|Well, the different styles generally correspond to the different periods in time: Baroque, Classical, Romantic, and the plethora of styles that is Modern. For most people, I think, the best place to start would be in the Romantic period, because that's where all the big heart-string pullers are, such as Schubert (check out his Unfinished Symphony as well as the Death and the Maiden Quartet), Beethoven (even though he's technically Classical, not Romantic; any of the odd-numbered symphonies should do it), Tchaikovsky (Symphonies 4-6, Piano Concerto #1, and Violin Concerto #1), Brahms (Symphony No. 1), etc.|
If you want something lighter, try Mozart (the later Piano Concertos + last three Symphonies) or Haydn (string quartets Opus 76), from the Classical period; if you want something heavier (and LOOOOOONGER), try Bruckner (9th symphony) or Mahler (6th or 9th, or the 1st, with its perverse Frere Jacques), both of whom straddle the edge between Romantic and Modern.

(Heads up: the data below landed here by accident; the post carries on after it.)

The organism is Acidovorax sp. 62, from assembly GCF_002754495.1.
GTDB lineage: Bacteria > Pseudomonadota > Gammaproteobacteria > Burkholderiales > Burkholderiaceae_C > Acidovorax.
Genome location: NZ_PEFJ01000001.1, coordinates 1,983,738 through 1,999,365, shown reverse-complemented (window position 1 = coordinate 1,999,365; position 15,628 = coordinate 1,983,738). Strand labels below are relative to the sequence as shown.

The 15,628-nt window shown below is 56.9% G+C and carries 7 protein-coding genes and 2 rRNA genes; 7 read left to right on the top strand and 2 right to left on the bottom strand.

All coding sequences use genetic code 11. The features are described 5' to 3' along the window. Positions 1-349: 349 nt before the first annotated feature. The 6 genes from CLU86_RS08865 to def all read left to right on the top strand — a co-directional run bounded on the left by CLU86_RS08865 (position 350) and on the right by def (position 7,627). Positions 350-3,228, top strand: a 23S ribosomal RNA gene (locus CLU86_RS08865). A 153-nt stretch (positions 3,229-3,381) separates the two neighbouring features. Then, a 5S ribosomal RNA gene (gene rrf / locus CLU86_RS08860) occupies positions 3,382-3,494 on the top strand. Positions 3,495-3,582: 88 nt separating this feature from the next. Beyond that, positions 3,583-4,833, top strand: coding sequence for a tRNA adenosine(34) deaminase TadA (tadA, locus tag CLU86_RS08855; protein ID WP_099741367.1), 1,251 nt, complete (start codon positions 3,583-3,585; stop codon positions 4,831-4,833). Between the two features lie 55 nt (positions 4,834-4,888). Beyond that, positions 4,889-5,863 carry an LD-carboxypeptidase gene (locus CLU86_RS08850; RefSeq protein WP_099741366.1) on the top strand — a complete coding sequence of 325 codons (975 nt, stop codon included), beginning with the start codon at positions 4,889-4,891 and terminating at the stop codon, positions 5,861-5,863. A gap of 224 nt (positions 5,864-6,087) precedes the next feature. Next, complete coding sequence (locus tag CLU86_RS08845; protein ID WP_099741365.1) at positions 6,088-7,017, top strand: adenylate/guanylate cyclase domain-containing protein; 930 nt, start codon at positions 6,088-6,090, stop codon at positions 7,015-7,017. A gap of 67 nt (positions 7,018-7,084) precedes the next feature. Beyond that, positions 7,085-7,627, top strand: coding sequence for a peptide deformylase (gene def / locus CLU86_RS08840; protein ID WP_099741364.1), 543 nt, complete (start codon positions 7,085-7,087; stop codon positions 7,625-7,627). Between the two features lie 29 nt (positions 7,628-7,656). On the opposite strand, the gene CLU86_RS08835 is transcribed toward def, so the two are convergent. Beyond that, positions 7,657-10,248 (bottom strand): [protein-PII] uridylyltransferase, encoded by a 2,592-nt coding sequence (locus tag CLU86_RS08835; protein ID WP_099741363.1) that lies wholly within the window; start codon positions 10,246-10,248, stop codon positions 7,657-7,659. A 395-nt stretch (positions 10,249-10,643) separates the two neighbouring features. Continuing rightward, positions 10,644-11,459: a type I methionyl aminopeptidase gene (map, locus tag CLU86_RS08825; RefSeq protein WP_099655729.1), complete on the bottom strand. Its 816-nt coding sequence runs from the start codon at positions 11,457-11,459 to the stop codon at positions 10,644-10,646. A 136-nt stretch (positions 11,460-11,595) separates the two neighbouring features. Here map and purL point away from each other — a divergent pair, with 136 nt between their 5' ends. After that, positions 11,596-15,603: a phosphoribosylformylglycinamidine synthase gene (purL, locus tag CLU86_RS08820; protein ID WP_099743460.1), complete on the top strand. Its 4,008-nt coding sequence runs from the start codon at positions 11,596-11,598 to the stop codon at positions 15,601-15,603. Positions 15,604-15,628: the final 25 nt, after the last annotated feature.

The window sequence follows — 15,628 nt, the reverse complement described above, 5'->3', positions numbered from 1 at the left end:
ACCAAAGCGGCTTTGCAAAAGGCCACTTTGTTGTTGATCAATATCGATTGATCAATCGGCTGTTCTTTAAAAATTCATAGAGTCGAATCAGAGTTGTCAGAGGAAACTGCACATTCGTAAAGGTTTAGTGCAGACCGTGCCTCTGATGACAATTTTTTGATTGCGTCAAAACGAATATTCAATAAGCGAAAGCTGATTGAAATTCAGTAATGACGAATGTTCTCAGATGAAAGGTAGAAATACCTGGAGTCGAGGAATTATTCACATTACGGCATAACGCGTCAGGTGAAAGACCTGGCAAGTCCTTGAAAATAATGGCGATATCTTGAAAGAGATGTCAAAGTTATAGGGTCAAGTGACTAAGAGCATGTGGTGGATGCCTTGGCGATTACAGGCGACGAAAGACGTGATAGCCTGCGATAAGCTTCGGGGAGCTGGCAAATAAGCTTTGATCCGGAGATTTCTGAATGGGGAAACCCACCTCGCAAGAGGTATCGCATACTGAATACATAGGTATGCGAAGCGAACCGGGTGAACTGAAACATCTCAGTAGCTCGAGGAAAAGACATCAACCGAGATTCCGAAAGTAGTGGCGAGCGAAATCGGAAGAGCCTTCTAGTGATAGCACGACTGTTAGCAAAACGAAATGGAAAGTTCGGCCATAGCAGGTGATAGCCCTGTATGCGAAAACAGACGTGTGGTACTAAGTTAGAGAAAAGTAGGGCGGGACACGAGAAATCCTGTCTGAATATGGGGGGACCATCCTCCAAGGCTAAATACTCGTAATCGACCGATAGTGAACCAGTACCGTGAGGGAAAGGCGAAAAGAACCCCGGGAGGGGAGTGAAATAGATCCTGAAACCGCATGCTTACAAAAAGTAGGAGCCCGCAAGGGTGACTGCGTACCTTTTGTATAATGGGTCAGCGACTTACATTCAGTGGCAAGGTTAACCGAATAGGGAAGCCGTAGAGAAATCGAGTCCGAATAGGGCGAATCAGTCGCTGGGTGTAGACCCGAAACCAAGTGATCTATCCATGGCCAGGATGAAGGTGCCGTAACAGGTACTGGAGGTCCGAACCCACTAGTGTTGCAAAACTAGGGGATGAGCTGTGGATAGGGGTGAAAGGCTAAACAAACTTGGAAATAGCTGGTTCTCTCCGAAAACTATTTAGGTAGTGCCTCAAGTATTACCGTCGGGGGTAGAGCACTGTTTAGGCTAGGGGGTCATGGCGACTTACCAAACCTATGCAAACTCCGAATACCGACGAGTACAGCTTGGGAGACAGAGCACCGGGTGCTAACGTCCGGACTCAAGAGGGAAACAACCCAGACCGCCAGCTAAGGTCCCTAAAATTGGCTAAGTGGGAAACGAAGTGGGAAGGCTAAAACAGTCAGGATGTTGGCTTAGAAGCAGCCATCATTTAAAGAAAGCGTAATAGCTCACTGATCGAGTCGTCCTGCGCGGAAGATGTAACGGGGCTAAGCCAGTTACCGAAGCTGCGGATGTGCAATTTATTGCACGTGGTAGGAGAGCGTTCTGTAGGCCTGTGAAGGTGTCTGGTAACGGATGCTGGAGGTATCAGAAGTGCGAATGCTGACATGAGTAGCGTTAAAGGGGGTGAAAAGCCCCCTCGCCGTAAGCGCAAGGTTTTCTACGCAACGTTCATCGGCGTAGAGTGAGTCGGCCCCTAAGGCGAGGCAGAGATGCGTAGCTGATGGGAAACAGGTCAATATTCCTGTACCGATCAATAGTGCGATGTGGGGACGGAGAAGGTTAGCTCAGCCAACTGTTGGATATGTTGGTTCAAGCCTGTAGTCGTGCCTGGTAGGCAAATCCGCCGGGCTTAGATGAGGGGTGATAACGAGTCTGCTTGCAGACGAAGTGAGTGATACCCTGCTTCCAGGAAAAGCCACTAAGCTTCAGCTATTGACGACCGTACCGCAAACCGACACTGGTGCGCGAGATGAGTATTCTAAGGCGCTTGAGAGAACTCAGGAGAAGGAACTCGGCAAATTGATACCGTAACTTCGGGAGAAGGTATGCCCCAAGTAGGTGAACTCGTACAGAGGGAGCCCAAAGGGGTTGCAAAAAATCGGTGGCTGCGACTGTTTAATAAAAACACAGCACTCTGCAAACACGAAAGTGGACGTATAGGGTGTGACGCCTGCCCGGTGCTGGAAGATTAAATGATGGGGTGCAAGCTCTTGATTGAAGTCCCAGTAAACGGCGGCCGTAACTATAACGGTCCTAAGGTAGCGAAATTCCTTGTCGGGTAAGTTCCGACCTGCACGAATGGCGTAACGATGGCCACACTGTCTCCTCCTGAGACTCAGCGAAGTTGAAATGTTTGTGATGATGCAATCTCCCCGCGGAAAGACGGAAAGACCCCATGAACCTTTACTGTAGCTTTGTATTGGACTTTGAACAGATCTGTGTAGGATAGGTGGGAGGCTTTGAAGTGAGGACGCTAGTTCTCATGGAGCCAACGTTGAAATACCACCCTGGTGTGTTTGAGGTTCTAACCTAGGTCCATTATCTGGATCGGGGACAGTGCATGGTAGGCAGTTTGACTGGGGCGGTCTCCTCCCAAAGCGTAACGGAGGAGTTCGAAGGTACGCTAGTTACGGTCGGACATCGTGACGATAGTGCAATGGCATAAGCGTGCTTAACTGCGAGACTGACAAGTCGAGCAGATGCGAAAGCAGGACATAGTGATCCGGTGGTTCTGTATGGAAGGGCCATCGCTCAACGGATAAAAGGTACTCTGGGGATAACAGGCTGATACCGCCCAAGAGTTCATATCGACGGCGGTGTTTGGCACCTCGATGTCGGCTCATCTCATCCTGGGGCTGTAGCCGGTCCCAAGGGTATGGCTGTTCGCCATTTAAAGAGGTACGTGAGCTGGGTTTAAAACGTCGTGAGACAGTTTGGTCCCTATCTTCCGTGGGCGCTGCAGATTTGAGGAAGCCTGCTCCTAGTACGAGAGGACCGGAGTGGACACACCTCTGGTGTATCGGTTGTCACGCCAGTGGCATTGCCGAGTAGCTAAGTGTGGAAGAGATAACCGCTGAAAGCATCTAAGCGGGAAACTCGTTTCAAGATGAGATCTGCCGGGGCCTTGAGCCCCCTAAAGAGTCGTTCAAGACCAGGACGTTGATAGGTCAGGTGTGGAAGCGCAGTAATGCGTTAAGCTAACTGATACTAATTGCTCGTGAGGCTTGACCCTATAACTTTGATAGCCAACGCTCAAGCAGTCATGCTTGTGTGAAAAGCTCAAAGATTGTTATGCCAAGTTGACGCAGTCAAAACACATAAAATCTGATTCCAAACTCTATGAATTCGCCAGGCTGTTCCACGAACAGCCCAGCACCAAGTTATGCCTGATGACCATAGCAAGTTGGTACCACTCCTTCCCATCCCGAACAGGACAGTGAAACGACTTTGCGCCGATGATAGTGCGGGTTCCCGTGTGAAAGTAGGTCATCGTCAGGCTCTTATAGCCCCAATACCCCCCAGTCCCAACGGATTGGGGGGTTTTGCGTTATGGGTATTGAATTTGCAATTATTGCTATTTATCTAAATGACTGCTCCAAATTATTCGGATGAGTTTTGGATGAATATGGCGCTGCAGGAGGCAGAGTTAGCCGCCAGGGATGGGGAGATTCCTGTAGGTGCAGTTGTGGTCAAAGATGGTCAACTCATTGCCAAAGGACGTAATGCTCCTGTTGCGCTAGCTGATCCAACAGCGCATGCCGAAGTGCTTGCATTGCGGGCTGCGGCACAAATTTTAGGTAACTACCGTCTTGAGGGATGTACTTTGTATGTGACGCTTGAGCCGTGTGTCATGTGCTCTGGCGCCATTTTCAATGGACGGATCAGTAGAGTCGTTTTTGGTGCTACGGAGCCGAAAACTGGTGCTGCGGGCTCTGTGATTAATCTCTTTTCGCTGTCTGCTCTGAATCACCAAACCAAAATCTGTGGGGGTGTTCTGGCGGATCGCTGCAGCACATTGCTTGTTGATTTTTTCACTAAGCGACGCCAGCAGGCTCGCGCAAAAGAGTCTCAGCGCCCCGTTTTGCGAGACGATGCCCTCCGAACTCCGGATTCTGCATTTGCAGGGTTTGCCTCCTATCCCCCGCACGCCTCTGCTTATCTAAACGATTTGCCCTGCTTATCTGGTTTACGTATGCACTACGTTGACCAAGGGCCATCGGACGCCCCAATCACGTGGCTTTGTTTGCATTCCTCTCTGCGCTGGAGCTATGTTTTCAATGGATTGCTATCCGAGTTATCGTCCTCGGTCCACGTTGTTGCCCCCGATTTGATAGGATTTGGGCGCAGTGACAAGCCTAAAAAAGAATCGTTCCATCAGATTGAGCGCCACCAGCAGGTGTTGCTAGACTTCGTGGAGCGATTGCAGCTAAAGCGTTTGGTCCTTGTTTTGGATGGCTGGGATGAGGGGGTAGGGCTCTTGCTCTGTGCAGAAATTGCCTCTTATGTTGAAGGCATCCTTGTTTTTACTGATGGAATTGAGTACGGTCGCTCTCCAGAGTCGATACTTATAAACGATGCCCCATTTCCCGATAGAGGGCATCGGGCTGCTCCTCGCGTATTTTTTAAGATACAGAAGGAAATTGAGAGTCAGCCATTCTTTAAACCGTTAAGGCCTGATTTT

In the Modern era, there are all the hyper-dramatic and romantic Russian composers, such as Shostakovich (Symphony No. 5, 10), Rachmaninov (Piano Concertos Nos. 2 and 3), and Russia's prankster, Prokofiev (Violin Concerto No. 1, Piano Concerto No. 3). Then there're the impressionists, most important of which is Debussy (La Mer, String Quartet); and the expressionists, such as Stravinsky (Le Sacre du Printemps), Bartok (String Quartets Nos. 4,5: music to murder by), Schoenberg, and Berg (who honestly wrote a pretty beautiful Violin Concerto). After Berg, I don't listen to much, nor do I listen to much Baroque...maybe others could fill you in on the minimalists and serialists.
My personal favorite classical CD of all time is a recording of Jacqueline du Pre playing both the Dvorak Cello Concerto and, more importantly, the Elgar Cello Concerto. It's pretty heart-wrenchingly fantastic.